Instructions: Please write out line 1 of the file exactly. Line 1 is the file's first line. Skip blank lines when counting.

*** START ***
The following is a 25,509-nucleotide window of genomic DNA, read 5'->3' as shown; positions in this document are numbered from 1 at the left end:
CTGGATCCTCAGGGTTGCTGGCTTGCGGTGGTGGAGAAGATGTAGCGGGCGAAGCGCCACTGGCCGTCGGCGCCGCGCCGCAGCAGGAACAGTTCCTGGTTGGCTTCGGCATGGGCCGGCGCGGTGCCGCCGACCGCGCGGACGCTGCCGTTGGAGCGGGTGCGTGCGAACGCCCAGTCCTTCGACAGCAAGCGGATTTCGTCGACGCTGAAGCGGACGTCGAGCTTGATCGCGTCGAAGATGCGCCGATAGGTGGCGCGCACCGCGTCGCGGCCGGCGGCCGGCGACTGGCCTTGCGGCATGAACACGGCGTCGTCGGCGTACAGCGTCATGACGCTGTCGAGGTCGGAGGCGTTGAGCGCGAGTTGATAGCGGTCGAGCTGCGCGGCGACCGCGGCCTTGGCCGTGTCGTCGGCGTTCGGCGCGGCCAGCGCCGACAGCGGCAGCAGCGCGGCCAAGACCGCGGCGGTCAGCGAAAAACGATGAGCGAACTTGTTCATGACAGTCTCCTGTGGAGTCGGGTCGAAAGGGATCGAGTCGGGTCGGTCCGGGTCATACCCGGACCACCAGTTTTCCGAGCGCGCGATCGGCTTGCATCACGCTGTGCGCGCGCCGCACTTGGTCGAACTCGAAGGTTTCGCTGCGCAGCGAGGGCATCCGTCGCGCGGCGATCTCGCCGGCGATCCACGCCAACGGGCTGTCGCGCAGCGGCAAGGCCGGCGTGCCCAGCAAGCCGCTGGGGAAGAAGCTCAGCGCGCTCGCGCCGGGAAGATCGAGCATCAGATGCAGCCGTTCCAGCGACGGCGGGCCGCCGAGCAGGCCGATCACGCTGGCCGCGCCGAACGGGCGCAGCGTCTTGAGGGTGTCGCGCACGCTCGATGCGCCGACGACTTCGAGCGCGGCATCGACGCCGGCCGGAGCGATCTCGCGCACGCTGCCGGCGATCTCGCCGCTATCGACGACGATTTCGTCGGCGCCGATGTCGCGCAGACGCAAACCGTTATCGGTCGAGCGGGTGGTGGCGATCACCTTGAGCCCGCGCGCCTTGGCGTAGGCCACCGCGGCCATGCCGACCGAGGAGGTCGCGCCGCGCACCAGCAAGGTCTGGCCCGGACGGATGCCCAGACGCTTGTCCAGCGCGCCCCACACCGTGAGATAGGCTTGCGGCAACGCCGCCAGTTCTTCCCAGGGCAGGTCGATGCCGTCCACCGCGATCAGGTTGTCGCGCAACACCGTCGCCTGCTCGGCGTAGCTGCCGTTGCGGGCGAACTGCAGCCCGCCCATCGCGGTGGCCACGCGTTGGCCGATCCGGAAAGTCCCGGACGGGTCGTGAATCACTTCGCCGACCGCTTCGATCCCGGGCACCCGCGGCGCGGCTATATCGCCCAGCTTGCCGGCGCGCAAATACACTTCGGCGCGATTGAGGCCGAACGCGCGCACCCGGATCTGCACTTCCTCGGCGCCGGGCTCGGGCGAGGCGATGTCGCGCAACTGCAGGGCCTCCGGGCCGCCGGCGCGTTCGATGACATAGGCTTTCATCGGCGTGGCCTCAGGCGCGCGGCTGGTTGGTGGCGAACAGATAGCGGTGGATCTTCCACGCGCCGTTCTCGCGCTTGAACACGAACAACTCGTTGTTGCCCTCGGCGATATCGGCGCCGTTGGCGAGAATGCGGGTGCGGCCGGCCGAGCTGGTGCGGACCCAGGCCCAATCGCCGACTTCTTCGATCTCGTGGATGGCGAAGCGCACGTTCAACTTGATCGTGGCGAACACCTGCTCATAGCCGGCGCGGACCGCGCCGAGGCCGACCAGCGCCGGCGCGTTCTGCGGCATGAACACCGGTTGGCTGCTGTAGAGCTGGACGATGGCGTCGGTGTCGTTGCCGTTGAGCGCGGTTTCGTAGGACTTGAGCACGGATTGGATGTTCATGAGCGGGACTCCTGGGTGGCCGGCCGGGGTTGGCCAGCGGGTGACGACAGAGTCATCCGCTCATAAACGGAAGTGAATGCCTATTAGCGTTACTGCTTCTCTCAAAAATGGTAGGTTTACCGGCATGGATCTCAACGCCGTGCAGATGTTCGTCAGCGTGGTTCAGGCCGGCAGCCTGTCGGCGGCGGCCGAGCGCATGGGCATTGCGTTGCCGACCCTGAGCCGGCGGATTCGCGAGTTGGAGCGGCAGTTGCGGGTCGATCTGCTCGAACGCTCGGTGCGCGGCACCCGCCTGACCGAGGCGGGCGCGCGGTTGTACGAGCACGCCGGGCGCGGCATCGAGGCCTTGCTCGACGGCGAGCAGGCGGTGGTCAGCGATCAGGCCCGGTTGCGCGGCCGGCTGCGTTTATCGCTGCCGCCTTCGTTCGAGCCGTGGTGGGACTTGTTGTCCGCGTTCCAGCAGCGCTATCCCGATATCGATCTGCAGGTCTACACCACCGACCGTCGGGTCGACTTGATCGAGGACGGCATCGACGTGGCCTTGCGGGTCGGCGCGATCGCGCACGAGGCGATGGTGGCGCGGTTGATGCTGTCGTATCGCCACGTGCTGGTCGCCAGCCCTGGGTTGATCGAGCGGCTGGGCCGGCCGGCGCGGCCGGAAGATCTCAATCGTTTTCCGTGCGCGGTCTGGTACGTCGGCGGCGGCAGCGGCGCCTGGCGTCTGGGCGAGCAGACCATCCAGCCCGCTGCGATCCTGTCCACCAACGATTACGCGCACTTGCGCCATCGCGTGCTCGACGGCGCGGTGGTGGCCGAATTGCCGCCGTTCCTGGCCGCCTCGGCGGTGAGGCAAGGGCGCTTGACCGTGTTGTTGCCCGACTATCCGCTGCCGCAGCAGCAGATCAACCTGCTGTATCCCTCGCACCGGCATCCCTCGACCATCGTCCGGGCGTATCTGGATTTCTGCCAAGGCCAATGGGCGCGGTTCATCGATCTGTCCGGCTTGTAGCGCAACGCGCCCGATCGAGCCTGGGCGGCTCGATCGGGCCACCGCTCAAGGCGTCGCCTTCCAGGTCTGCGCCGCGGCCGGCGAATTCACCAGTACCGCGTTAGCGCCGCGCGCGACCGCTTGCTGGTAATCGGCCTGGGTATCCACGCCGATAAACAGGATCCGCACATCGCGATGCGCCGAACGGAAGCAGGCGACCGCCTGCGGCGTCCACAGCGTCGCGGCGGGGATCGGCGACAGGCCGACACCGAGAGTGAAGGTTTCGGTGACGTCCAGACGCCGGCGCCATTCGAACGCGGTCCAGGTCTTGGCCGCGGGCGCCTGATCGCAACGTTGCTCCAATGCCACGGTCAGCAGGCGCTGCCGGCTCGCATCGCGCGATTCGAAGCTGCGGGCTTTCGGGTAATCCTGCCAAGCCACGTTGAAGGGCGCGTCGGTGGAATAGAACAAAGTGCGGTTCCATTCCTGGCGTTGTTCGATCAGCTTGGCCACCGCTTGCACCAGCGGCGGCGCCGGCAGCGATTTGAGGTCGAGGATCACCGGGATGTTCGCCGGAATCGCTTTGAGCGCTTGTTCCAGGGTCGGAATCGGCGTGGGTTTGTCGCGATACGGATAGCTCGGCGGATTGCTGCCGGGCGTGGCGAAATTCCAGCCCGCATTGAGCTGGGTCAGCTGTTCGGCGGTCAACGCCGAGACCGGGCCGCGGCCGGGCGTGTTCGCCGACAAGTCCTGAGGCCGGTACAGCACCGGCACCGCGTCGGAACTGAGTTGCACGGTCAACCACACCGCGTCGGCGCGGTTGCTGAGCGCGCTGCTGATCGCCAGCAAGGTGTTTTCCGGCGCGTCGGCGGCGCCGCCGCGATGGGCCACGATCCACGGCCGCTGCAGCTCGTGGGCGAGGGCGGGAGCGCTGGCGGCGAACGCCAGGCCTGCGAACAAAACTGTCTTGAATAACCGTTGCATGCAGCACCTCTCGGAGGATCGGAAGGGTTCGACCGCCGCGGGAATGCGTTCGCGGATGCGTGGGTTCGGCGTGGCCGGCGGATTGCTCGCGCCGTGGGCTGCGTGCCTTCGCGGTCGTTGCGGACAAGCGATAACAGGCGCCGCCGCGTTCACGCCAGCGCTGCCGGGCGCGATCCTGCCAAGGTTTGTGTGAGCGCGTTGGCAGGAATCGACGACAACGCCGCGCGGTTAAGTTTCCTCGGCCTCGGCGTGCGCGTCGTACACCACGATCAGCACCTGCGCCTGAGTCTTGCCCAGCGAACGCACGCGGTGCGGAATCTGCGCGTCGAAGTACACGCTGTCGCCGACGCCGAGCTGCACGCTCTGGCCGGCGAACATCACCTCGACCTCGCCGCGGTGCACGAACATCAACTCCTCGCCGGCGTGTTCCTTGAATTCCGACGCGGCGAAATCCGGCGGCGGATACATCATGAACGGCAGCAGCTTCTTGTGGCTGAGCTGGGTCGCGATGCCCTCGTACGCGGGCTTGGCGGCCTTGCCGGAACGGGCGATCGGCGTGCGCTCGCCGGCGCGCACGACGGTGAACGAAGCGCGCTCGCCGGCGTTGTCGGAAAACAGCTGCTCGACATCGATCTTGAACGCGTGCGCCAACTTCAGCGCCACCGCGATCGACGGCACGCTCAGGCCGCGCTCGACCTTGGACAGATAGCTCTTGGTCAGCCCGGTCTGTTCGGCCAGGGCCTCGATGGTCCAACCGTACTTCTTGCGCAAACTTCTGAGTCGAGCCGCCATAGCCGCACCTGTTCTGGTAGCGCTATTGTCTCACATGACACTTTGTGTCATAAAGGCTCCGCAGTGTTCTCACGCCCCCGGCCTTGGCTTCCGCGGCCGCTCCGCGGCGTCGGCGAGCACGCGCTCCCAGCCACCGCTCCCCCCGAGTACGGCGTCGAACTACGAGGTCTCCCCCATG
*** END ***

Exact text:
The following is a 25,509-nucleotide window of genomic DNA, read 5'->3' as shown; positions in this document are numbered from 1 at the left end: